In Akita prefecture in Japan, all wood type wooden dam composed only wood members and lag screws has studied and developed from 2001, and it actually have constructed forty in 2011. However, to construct them continuously and to make to diffuse them all over Japan, the cost reduction was required because the costs of them are about two times higher than concrete dam. In previous paper, we proposed the cost reduction method using FEM, and designed the dam where all lag screws on downstream side except the first tier changed round steels as one of optimum design. This dam can decreased the cost 27% and have safety rate 8 for the design load. In this paper, we actually made real-size cost reduction type dam specimen designed previous paper, which called mixed type model in this paper, and conducted horizontal load test. In this test, not round steels but deformed steel bars were used, because the costs of deformed steel bar were far cheep than round steels and deformed steel bars can be obtained briefly at the market. The design method by using FEM was verified by comparing with test results, and the performance of mixed type model was accessed. The test specimen was broken at 84.4 kN by pull-out of lag screw at first stair. These results coincided with the results of FEM very well. Therefore, it was confirmed that the design method using FEM had enough validity and high accuracy and mixed type model specimen had safety rate 8. Additionally, the results of mixed type model specimen compared with the specimen used only lag screw whose test was carried out 2007, it was shown that there is no great difference except failure load.
We used a resistograph to measure the deterioration rate of processed wood used in Azekura wooden structures at 15 locations built 5-15 years before the survey. The wood had been subjected to compression treatment and pressureinjected with preservatives (this wood will be referred to hereinafter as “pressurizing-compression-treated wood”). We conducted the same measurement at two locations on non-processed wood that had not been subjected to such treatment. The results revealed that the pressurizing-compression-treated wood had a markedly lower deterioration rate than nonprocessed wood. A major difference in deterioration rates of the main body and wing of the consolidation dams depending on whether the dam is always wet with water (wetness or dryness) has been reported in previous research, but no such difference was observed in the pressurizing-compression-treated wood. Based on these findings, we may conclude that while most of the deterioration in non-processed wood results from rot, in pressurizing-compression-treated wood, which resists rot, the difference in deterioration rate depended on the wetness or dryness of the bodies and wings of the consolidation works will largely disappear. An analysis of the relationship between environmental factors and deterioration revealed that the deterioration rate of pressurizing-compression-treated wood was negatively correlated with annual mean temperature and annual precipitation. We also conducted a freeze-thaw test on the wood, which revealed that increasing the freeze-thaw cycle significantly increases the thickness of the deteriorated part. Based on these results, we can conclude that, as reported in existing literature, deterioration rate is positively correlated with annual mean temperature and annual precipitation in the case of non-processed wood because it is strongly affected by rot and other forms of biodeterioration. However, in pressurizing-compression-treated wood, because wood preservatives minimize the deterioration rate, physical deterioration (by freezing and thawing) has a relatively large impact, and the deterioration rate is negatively correlated with annual mean temperature and annual precipitation.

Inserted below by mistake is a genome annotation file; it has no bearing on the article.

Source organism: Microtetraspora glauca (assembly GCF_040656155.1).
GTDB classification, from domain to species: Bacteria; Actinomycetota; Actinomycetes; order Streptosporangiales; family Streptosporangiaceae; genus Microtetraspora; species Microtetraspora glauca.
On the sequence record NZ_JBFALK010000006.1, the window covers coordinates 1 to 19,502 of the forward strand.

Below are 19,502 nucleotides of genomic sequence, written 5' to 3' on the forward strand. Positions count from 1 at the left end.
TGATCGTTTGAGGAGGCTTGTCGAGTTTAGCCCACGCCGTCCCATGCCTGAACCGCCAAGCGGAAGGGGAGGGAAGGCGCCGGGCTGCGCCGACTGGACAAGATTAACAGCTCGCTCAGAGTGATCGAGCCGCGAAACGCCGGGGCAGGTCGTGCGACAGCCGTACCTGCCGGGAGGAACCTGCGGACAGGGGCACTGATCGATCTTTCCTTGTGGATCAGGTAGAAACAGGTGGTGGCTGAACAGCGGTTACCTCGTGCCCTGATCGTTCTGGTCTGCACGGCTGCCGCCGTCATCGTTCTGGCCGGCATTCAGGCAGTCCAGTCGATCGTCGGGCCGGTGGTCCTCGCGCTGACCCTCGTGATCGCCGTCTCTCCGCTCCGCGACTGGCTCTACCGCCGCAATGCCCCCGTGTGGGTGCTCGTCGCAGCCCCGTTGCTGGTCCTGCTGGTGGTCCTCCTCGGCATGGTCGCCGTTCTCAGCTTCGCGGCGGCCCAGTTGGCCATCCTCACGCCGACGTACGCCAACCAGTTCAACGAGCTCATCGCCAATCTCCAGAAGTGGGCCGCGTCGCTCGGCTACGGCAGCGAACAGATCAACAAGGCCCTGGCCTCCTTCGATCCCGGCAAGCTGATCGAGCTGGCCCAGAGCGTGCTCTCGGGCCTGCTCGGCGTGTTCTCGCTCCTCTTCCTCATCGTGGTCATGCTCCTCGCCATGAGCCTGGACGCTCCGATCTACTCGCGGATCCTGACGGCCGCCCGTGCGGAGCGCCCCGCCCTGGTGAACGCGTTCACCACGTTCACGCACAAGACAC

We estimated woody debris flow based on its movement pattern by investigating woody debris along an 11.7-km section of the upper Shiribeshi-Toshibetsu River, in Hiyama District, Hokkaido. The watershed of the lower end of this channel covers 57.1 km2 and contains the Pirika Dam. We measured the size of each piece of woody debris found along the channel, tagged it with numbered tape, and plotted it on a map. We then resurveyed the section and evaluated new woody debris similarly six times after main rain events over 2 years. The proportion of woody debris that moved ranged from 1.9% to 56.1% and increased with the hourly maximum water table at an observatory. The woody debris that moved accumulated mainly on channel bars, and the mean distance moved during the rain events ranged from 275 m to 7532 m. The frequency distribution of the distance moved was an inverse-J distribution. We postulated that obstacles like channel bars were distributed at the same intervals. The “P-value”, defined as the probability that woody debris was captured on each obstacle, decreased as the hourly maximum water table increased. We calculated the yearly woody debris flow to the Pirika Dam using the proportion of woody debris that moved and the “P-value” for 5 years and compared this to the volume of woody debris gathered at the dam. The estimated flow was similar to the volume of gathered woody debris for 2 years, but was underestimated for the other 3 years.